• Dan Perceval says:

      That’s a great idea. I can try to get advertising dollars, or pounds I should say. I’ve tried getting sponsored before but it didn’t work. I am confident that another try at getting sponsored will not get me very far. I am aware of the power that we have right now and it’s not enough. This would even apply to the skate I had made. I seem to have a lot of proving to do yet. I have to show and prove that A LOT of people will buy the skate. If 50 people emailed the manufacturer and asked to buy the skate and were very serious about it, I might have some ground to stand on.

    • Dan Perceval says:

      Nathan, perhaps you can start asking around some local skate shops to see about advertising possibilities. The only problem with this is that we don’t know where you’ll be teaching. What happens if the only rink that allows Xtreme Ice Skaters to teach the sport is way off in the middle of nowhere in your country? lol.. that’s gonna be hell.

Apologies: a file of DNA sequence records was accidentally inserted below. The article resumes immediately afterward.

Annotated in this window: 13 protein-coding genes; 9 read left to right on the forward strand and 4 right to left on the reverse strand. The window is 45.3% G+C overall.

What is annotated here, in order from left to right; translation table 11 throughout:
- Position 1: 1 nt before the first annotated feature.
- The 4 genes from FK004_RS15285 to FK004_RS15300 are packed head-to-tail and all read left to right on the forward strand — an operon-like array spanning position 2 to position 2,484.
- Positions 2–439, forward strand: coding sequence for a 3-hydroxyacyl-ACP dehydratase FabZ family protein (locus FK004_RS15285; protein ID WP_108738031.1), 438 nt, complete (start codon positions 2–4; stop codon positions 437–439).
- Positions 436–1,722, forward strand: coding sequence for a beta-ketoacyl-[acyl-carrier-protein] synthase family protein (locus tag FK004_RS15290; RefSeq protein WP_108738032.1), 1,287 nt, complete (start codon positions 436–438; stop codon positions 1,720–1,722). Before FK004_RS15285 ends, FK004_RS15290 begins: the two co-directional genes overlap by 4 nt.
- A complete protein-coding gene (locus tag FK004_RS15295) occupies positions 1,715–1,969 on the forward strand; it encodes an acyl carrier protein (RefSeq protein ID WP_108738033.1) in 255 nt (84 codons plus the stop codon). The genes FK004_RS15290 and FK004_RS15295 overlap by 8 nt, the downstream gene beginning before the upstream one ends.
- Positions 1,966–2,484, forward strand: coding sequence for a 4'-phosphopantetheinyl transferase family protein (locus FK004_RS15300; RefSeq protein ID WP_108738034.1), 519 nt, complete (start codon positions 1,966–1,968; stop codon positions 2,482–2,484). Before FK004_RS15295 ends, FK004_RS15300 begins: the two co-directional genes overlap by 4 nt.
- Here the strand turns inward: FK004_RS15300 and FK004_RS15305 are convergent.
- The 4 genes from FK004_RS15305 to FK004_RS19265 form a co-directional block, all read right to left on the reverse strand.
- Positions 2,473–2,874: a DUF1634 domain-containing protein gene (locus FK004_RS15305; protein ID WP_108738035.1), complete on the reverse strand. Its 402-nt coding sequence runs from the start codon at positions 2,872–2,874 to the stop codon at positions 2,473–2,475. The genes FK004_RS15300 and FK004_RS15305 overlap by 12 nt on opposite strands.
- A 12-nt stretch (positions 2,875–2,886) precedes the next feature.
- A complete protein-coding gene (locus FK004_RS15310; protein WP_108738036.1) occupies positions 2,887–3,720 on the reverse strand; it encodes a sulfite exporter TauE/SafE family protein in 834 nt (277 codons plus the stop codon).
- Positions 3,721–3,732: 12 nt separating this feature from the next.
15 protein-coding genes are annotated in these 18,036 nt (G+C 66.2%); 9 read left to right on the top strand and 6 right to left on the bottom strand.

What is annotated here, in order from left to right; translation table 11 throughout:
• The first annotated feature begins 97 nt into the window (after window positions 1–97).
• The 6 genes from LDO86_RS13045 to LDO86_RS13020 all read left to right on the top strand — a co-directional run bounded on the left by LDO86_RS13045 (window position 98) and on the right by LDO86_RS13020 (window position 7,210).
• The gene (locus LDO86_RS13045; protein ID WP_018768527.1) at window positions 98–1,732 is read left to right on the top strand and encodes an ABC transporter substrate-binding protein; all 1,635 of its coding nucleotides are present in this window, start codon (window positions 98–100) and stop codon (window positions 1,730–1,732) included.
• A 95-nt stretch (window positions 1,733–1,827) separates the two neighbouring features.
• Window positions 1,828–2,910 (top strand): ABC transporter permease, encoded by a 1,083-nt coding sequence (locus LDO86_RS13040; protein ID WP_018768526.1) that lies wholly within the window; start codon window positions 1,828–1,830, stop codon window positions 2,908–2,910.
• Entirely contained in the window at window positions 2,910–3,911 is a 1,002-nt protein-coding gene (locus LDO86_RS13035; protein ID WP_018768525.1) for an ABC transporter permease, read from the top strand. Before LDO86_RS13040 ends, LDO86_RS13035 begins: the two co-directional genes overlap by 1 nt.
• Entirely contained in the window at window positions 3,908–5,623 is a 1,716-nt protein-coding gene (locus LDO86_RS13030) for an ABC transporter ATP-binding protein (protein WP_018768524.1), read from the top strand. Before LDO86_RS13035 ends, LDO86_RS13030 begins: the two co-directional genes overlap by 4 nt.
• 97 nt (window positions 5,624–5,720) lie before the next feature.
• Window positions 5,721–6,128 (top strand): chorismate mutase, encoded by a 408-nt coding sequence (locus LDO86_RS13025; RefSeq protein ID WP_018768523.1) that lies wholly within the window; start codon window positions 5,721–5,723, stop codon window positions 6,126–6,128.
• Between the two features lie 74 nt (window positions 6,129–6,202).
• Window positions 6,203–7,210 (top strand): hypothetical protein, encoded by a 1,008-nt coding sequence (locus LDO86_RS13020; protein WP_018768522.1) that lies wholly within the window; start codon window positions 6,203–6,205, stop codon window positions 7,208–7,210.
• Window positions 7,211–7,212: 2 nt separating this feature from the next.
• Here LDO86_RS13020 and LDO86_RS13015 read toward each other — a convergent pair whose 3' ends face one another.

4. nathan says:

    I shall ask around and email some skate shops and see what they all say.If the only rink i can teach at is across my country i will just move to that town.

  5. Dan Perceval says:

    Topics of discussion:
    1. Teaching: Dan Perceval and Certified Instructors.
    – Insurance needed.
    – Program layout: lesson materials (pamphlet).
    – When, what time, how frequent?
    – How to pull potential students into the class (word of mouth marketing).

    INSURANCE:
    Insurance might be a problem because I looked around the internet and found only 7 or 8 insurance companies that underwrite general sports liability. I was going to start making phone calls to these insurance companies but I wanted to make sure we have both a rink for skaters first, and an interested Xtreme Ice Skater who lives near the rink and wants to go become certified to teach.

    PROGRAM LAYOUT:
    I think that all students entering the sport must start at the Beginner level. If a student does not know how to skate, than they need to be emitted into the “learn to Xtreme Ice Skate” program. This program hasn’t been created yet. Don’t worry, we have about a year to do it and should take only a few weeks to write such a program with it’s appropriated policies. But for people who can already skate and want to learn Xtreme Ice Skating, it’s important that all skaters start at Beginner classes and work their way through the discipline, i.e.: Beginner, Intermediary-1, Intermediary-2, Intermediary-3, and etc..